Oh, and you’ll kindly point out which ones required deadly force.

    2. If that “statistic” doesn’t give away that “pit bull” is a totally made up designation, I don’t know what does. And it’s a good thing the cops have never gone to the wrong house and killed their dogs before.

    3. >An individual is perfectly justified in concluding that pit bulls are more ferocious and deadly than other breeds.

      If that individual is a perfect fucking moron, sure. Par for the course over at PoliceOne, I’m afraid. Go slurp some more cop taint.

    4. That’s a pathetic amount and doesn’t support your case. And even if you break the law, that still doesn’t necessarily justify thug officers shooting your dogs. Also, you don’t have to break the law: Thugs could come to your house by mistake or to harass you.

  29. #BarkLivesMatter

  30. This reporting is superficial and biased. While obviously it is repugnant for a cop to shoot Lassie or Lady, the dogs referenced here are NOT “pets” but, rather, weapons. Where is the discussion of why these suspected drug dealers and users possess these weaponized animals in the first place? Why is it even legal to possess these killer dogs in residential neighborhoods, at least without stringent permits and a showing that one has an appropriate space for the cruel beasts in the first place. Can one own a lion and keep it at home in Detroit? One expects better, more thorough reporting in Reason.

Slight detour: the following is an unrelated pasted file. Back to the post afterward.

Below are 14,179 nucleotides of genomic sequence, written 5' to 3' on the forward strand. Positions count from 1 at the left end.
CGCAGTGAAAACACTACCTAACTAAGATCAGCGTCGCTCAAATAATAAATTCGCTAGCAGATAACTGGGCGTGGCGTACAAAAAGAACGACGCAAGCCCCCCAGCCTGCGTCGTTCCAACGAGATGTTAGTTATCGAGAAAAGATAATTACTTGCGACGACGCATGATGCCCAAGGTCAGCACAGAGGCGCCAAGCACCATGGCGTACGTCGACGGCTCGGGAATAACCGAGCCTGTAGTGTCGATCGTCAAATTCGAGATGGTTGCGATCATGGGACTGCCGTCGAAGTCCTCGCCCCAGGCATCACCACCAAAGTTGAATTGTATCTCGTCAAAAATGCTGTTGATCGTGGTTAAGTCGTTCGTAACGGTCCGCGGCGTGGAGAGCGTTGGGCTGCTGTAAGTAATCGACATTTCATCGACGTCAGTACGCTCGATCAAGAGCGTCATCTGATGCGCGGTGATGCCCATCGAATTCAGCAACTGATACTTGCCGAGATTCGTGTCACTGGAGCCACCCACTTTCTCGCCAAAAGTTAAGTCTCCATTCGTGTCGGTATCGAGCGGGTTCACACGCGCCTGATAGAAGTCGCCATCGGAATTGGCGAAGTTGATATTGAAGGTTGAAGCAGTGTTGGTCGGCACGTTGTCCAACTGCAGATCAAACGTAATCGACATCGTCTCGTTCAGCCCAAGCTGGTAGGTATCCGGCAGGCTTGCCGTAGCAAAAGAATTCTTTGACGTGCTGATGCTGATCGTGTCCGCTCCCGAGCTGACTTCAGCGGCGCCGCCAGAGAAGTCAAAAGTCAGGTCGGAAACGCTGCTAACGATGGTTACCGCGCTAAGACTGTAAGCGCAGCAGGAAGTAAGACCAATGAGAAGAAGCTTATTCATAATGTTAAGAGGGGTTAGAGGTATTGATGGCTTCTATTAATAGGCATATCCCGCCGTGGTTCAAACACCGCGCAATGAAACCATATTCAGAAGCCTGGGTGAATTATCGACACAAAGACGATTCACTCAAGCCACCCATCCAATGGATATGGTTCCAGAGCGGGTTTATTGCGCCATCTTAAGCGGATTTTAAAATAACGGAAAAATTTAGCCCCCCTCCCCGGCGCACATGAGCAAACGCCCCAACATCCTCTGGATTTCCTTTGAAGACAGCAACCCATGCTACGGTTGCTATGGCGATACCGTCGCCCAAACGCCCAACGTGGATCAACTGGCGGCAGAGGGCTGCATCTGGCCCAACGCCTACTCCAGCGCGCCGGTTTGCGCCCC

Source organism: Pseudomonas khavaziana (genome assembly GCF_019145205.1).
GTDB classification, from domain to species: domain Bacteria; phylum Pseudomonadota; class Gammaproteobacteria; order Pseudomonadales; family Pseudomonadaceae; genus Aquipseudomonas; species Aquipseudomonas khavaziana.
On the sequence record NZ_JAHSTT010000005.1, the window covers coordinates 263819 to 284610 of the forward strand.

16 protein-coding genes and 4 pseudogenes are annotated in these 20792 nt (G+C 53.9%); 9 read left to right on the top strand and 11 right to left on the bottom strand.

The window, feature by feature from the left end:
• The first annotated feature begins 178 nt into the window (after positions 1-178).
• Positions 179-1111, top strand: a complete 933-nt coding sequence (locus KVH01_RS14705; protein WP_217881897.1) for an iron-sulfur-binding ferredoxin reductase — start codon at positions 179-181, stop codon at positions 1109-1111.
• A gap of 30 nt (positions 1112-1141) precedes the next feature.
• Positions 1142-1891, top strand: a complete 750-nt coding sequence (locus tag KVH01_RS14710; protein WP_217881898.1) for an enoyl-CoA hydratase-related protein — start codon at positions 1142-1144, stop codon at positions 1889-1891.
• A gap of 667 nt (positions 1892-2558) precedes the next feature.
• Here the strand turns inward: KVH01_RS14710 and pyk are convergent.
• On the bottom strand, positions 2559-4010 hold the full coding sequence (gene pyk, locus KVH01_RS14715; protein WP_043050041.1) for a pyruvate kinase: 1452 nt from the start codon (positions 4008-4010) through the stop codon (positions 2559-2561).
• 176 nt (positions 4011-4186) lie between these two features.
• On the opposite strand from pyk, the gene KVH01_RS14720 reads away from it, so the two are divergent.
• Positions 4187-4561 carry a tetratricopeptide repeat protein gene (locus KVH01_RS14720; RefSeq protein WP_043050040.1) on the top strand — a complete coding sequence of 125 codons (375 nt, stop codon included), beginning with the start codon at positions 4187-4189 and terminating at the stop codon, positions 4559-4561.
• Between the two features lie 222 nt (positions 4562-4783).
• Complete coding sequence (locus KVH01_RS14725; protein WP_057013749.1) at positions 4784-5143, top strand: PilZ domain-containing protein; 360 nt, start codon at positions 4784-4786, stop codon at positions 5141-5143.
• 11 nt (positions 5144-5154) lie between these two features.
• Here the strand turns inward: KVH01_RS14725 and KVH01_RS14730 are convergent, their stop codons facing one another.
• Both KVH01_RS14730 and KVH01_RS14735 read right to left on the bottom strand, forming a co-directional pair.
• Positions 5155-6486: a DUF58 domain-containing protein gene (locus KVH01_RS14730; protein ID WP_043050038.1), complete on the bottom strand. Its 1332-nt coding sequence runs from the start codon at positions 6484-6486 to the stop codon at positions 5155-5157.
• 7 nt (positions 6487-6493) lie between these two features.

1. Let me guess: you’re not a libertarian are you, sparky?

    2. Good point. An 800 pound wild predator is pretty much the same thing as a 70 pound domestic dog. Seems totally reasonable to me, fellas!

    3. How high are you? Ballpark it for us. Scale of one to purple.

    4. How many police lion shootings have there been in the last five years?

  31. Why Are Detroit Cops Killing So Many Dogs?

    As Richard Pryor said, “They was home.”

    (originally part of a bit where a man who killed all eight people in a house why did he shoot everybody)

  32. Sir digby, do your own d@#n research.
    Kbolino, your comment is a non-sequitor.
    Ribaldish, strong argument, Einstein.

  33. I have a simple solution to the over-militarized dog-killing cop problem; take away their guns and give them only tear-gas, clubs, stunners and tasers. Also stuff them in transmitting cameras that they can’t turn off, and give them random drug-tests for stimulants and steroids. Take back all the second-hand military hardware that the army gave them, and take it to the National Guard armories where it belongs. If the cops find themselves with a “situation” that they feel they can’t handle without guns, let them send for the National Guard.

  34. Holy cow, seriously guys, you have to proofread your work before you post. And was there an editor on this? It’s an interesting subject but tough to read.